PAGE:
Martin Brundle Voices Concern Over Andretti and FIA Silence

Martin Brundle expresses his astonishment at the lack of communication from the FIA and Andretti following the denial of the team's F1 entry.


By Ben Bush
Published on February 28, 2024

Andretti and Cadillac F1 Logo

Over the past year, Andretti has been vigorously pursuing entry into F1, collaborating with the legendary General Motors brand Cadillac – which had pledged to supply engines starting in 2028 – to present a compelling bid.

Although the FIA approved their proposal last October, the commercial rights holders of the sport dismissed Andretti’s application in January. They contended that the American team would not significantly enhance F1’s value. This decision came as a surprise, especially considering the strong partnership and ambitious plans laid out by Andretti and Cadillac.

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Martin Brundle surprised by lack of response from FIA and Andretti

Brundle is surprised by the quiet resolution of the situation in recent times, emphasising his wish to see an additional team join the F1 lineup.

Speaking on the Sky F1 podcast, he mentioned: “It’s all been very quiet.

“Formula 1 put a three pager [statement] out that was very well written, Andretti came back a little bit and said: ‘We weren’t aiming at ’25 with yet another new car for 2026, we were actually aiming at 2026 and we didn’t get the invitation – it got lost in spam – to go to the presentation in December’ – which seems all a little bit odd.

“I’m very surprised we haven’t heard anything from the FIA or really from Andretti since that decision was made.

“I would personally like to see an 11th and even a 12th team on the grid. It’s another two team managers to speak to and another four drivers and for cars to look at.

“For example, if you have a massive first-corner shunt somewhere you lose six or seven cars, so I think the show could do with it. Nothing to do with Andretti in that respect.

“I understand why a lot of the teams in Formula 1 were like: ‘No, we don’t want to share the pie out anymore, we’re quite happy with 20 cars, our pit lane is full of all the things that go on in the pit lane including hospitality and what have you whether it’s [the] Brad Pitt movie or whatever.’

“So they certainly didn’t need it and they think that Andretti, with the customer engine, won’t really be bringing anything to Formula 1 – it’ll take more than it’ll give.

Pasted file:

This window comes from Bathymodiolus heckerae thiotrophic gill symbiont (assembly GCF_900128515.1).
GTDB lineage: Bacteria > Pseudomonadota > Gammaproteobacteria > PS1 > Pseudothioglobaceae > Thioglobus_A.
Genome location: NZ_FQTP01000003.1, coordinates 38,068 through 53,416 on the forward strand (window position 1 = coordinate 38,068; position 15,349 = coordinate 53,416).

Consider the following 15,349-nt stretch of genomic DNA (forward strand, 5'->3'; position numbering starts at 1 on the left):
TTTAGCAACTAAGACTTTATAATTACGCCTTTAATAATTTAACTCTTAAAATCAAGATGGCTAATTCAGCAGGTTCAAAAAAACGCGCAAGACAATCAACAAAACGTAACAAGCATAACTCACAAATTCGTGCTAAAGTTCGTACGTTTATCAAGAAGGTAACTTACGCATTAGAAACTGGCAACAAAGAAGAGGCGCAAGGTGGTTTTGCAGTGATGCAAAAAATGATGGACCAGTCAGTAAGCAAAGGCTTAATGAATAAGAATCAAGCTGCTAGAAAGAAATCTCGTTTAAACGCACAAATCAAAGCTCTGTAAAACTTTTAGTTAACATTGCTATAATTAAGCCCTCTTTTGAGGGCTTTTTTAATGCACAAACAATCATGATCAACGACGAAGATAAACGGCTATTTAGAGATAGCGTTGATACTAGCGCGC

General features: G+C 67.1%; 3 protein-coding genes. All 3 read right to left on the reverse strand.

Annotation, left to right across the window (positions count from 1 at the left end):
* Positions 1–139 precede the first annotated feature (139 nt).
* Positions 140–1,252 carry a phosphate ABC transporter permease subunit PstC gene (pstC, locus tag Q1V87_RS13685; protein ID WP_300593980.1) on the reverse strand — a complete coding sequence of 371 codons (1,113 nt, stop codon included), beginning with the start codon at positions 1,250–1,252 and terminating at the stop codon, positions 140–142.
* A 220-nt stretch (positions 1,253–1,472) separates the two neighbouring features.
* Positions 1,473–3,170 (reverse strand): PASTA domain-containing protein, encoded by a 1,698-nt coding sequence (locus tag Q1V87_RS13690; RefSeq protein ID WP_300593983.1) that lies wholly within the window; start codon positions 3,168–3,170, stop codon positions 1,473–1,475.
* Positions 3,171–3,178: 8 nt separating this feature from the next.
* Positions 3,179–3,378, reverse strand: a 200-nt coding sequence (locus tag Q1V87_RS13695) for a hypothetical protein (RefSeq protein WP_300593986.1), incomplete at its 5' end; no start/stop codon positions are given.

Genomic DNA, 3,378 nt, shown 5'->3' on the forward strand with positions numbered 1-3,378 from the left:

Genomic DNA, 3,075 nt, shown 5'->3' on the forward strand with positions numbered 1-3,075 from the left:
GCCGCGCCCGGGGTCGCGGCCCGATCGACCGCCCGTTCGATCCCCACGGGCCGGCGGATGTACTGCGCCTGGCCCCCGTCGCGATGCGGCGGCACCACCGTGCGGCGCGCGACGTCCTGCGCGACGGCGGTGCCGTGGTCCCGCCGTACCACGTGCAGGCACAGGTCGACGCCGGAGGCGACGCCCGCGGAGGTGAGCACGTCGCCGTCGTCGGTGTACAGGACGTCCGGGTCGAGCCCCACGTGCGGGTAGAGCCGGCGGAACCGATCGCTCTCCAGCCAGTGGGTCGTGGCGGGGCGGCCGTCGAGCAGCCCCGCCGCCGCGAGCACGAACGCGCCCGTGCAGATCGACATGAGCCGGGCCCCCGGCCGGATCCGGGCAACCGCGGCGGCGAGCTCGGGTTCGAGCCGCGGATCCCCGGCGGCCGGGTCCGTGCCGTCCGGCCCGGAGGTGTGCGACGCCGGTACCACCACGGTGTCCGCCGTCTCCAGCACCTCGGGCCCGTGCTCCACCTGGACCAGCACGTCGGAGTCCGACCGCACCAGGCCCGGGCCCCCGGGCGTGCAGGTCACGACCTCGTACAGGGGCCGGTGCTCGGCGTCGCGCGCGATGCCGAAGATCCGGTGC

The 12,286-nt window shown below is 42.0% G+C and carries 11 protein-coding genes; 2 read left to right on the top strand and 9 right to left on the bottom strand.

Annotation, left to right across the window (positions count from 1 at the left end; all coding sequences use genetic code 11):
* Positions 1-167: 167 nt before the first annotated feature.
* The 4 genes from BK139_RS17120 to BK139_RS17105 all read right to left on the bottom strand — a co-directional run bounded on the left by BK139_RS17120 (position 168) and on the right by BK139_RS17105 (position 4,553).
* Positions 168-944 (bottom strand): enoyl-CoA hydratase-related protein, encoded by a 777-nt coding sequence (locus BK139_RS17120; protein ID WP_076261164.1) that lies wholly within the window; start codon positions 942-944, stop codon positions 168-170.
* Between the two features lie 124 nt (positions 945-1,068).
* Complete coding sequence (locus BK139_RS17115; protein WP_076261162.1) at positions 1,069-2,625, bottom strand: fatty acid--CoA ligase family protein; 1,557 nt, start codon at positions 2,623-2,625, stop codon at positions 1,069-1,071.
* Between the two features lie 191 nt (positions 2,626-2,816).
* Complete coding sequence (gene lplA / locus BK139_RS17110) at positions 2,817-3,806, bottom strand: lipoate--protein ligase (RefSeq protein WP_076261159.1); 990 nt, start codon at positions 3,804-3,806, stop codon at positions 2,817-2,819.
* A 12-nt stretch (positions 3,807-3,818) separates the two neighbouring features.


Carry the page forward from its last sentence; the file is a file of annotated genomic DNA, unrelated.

“So whether they’re regrouping quietly for anti-trust laws or anti-competition laws in the EU, I don’t know, but it all it all seems to have gone away very easily.”

Brundle cautions F1 against resting on its laurels amidst its surge in popularity, using the story of Force India‘s financial struggles in July 2018 as a reminder of how quickly fortunes can change in the sport.

The team, once in jeopardy, was saved by Canadian billionaire Lawrence Stroll, who transformed the Silverstone-based team into the competitive force now known as Aston Martin.

Brundle went on to say: “Andretti is a massive name in America, of course, but I think Formula 1 mustn’t be too confident. You’ve got to think a little bit longer term.

“And I’ll give you [a story from] just a short while ago: Force India was about to collapse, everybody losing their jobs, the team at Silverstone evaporating, going broke.

“And that’s turned into the incredible investment that Lawrence Stroll has made and others at Aston Martin.

“There are a number of other teams that were pretty shaky four or five years ago, let’s be honest.

“And we’re now sitting with this magnificent position we find ourselves in, where all the teams are solvent and doing good business and looking pretty professional.

“But let’s not assume it’s always going to stay that way.

“What goes around comes around on that, so I think we need to think long and hard about having some more credible teams available.”

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About The Author

Chief Editor

Ben Bush

Ben is our chief editor specialising in F1 from the 1990s to the modern era. Ben has been following Formula 1 since 1986 and is an avid researcher who loves understanding the technology that makes it one of the most exciting motorsport on the planet. He listens to podcasts about F1 on a daily basis, and enjoys reading books from the inspirational Adrian Newey to former F1 drivers.

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